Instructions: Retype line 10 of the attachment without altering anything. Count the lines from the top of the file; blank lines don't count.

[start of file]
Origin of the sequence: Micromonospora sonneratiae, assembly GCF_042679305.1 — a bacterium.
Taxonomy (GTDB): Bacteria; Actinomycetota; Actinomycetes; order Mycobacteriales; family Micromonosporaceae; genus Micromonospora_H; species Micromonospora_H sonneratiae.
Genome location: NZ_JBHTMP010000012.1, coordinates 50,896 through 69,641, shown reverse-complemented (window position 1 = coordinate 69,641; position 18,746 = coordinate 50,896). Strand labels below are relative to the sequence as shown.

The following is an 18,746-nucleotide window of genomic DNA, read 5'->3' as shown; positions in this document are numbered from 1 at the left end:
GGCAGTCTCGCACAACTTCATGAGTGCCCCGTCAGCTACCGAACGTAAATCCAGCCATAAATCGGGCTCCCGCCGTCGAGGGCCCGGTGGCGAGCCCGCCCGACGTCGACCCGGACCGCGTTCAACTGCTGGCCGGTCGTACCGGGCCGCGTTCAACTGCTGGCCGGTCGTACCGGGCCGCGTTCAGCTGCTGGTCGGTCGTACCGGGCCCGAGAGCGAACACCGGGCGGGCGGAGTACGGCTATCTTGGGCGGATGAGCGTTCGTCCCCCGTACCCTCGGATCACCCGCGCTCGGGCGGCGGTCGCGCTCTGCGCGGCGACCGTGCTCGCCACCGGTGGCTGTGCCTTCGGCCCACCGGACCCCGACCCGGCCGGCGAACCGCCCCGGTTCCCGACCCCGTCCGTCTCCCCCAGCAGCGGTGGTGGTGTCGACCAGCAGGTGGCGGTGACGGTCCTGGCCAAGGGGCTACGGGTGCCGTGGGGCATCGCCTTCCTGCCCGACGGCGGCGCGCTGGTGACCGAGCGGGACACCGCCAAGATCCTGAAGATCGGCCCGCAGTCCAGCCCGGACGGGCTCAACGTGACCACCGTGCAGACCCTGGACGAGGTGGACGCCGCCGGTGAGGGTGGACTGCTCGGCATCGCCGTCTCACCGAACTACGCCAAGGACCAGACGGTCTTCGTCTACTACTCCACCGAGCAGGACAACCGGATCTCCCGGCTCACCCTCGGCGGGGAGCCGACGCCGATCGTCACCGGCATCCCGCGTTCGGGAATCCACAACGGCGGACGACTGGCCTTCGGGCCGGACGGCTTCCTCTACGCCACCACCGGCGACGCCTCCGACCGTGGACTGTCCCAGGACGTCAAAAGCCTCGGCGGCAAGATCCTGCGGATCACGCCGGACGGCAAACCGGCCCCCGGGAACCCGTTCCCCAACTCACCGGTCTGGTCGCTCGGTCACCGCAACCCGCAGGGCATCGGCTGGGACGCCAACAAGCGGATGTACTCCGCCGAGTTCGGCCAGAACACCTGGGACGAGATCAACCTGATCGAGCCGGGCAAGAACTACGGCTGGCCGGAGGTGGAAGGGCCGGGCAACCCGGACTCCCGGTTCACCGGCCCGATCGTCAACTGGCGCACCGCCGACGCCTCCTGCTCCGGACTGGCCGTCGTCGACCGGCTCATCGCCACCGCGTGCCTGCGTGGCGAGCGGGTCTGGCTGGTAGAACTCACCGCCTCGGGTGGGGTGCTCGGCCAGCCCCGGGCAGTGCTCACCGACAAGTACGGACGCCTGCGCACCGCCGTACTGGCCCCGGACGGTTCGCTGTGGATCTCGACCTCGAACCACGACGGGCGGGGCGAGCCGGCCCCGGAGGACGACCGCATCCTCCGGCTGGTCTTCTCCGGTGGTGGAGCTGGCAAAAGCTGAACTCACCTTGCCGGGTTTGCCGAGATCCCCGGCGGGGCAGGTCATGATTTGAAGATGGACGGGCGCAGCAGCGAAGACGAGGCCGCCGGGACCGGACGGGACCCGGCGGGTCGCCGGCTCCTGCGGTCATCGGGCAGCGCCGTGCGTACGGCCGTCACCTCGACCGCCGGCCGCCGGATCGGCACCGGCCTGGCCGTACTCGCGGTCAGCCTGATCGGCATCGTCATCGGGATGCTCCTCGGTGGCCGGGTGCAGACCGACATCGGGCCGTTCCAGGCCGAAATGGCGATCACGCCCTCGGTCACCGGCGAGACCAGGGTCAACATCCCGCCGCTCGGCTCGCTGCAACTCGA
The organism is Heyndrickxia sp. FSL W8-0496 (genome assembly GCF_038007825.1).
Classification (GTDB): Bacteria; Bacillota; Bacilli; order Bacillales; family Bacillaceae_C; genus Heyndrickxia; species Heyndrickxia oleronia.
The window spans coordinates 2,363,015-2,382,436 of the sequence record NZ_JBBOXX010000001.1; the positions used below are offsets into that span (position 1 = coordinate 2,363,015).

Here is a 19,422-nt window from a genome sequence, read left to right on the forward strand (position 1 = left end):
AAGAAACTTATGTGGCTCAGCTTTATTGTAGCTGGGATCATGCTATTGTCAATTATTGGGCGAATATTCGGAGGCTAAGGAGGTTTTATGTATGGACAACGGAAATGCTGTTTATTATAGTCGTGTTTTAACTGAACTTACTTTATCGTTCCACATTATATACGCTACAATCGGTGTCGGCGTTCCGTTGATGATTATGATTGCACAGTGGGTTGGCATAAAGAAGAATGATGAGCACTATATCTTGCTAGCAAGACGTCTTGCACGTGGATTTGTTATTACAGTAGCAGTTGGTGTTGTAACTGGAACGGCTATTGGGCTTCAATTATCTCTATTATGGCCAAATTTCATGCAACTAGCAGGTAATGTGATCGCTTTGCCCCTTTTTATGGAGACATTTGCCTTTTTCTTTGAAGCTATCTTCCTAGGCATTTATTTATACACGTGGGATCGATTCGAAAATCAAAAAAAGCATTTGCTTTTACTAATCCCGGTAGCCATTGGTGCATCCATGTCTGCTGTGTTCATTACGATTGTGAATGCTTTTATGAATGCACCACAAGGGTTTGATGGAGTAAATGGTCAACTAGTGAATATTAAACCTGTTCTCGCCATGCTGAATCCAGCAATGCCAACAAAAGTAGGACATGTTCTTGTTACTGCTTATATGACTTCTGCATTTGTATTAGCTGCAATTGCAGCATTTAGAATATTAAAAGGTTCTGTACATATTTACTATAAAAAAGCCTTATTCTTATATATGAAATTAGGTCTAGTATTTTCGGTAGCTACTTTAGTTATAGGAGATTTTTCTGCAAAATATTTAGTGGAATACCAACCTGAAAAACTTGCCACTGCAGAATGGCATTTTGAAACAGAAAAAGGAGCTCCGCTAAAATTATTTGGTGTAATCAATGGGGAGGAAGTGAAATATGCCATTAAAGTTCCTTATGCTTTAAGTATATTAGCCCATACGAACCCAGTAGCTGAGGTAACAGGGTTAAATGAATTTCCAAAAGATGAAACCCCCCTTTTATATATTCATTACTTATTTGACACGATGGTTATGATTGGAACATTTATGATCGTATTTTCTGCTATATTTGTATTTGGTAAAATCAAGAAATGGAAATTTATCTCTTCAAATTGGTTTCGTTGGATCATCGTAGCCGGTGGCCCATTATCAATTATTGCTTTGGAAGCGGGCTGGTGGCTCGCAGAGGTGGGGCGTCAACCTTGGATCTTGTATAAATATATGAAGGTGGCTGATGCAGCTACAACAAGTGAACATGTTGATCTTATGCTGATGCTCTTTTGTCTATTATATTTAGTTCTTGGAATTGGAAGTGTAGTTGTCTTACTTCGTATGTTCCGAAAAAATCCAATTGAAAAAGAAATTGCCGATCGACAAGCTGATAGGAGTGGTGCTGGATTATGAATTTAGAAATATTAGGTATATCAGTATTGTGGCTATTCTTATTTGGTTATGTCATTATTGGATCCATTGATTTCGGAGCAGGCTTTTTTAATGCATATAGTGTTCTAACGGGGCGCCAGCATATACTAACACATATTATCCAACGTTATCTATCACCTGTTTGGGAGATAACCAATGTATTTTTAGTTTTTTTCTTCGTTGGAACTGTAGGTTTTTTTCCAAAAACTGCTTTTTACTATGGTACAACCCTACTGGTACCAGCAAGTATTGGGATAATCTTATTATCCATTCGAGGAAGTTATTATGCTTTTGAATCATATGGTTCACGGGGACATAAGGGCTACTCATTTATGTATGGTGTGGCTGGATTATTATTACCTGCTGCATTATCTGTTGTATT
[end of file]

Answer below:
AAGAAACTTATGTGGCTCAGCTTTATTGTAGCTGGGATCATGCTATTGTCAATTATTGGGCGAATATTCGGAGGCTAAGGAGGTTTTATGTATGGACAACGGAAATGCTGTTTATTATAGTCGTGTTTTAACTGAACTTACTTTATCGTTCCACATTATATACGCTACAATCGGTGTCGGCGTTCCGTTGATGATTATGATTGCACAGTGGGTTGGCATAAAGAAGAATGATGAGCACTATATCTTGCTAGCAAGACGTCTTGCACGTGGATTTGTTATTACAGTAGCAGTTGGTGTTGTAACTGGAACGGCTATTGGGCTTCAATTATCTCTATTATGGCCAAATTTCATGCAACTAGCAGGTAATGTGATCGCTTTGCCCCTTTTTATGGAGACATTTGCCTTTTTCTTTGAAGCTATCTTCCTAGGCATTTATTTATACACGTGGGATCGATTCGAAAATCAAAAAAAGCATTTGCTTTTACTAATCCCGGTAGCCATTGGTGCATCCATGTCTGCTGTGTTCATTACGATTGTGAATGCTTTTATGAATGCACCACAAGGGTTTGATGGAGTAAATGGTCAACTAGTGAATATTAAACCTGTTCTCGCCATGCTGAATCCAGCAATGCCAACAAAAGTAGGACATGTTCTTGTTACTGCTTATATGACTTCTGCATTTGTATTAGCTGCAATTGCAGCATTTAGAATATTAAAAGGTTCTGTACATATTTACTATAAAAAAGCCTTATTCTTATATATGAAATTAGGTCTAGTATTTTCGGTAGCTACTTTAGTTATAGGAGATTTTTCTGCAAAATATTTAGTGGAATACCAACCTGAAAAACTTGCCACTGCAGAATGGCATTTTGAAACAGAAAAAGGAGCTCCGCTAAAATTATTTGGTGTAATCAATGGGGAGGAAGTGAAATATGCCATTAAAGTTCCTTATGCTTTAAGTATATTAGCCCATACGAACCCAGTAGCTGAGGTAACAGGGTTAAATGAATTTCCAAAAGATGAAACCCCCCTTTTATATATTCATTACTTATTTGACACGATGGTTATGATTGGAACATTTATGATCGTATTTTCTGCTATATTTGTATTTGGTAAAATCAAGAAATGGAAATTTATCTCTTCAAATTGGTTTCGTTGGATCATCGTAGCCGGTGGCCCATTATCAATTATTGCTTTGGAAGCGGGCTGGTGGCTCGCAGAGGTGGGGCGTCAACCTTGGATCTTGTATAAATATATGAAGGTGGCTGATGCAGCTACAACAAGTGAACATGTTGATCTTATGCTGATGCTCTTTTGTCTATTATATTTAGTTCTTGGAATTGGAAGTGTAGTTGTCTTACTTCGTATGTTCCGAAAAAATCCAATTGAAAAAGAAATTGCCGATCGACAAGCTGATAGGAGTGGTGCTGGATTATGAATTTAGAAATATTAGGTATATCAGTATTGTGGCTATTCTTATTTGGTTATGTCATTATTGGATCCATTGATTTCGGAGCAGGCTTTTTTAATGCATATAGTGTTCTAACGGGGCGCCAGCATATACTAACACATATTATCCAACGTTATCTATCACCTGTTTGGGAGATAACCAATGTATTTTTAGTTTTTTTCTTCGTTGGAACTGTAGGTTTTTTTCCAAAAACTGCTTTTTACTATGGTACAACCCTACTGGTACCAGCAAGTATTGGGATAATCTTATTATCCATTCGAGGAAGTTATTATGCTTTTGAATCATATGGTTCACGGGGACATAAGGGCTACTCATTTATGTATGGTGTGGCTGGATTATTATTACCTGCTGCATTATCTGTTGTATT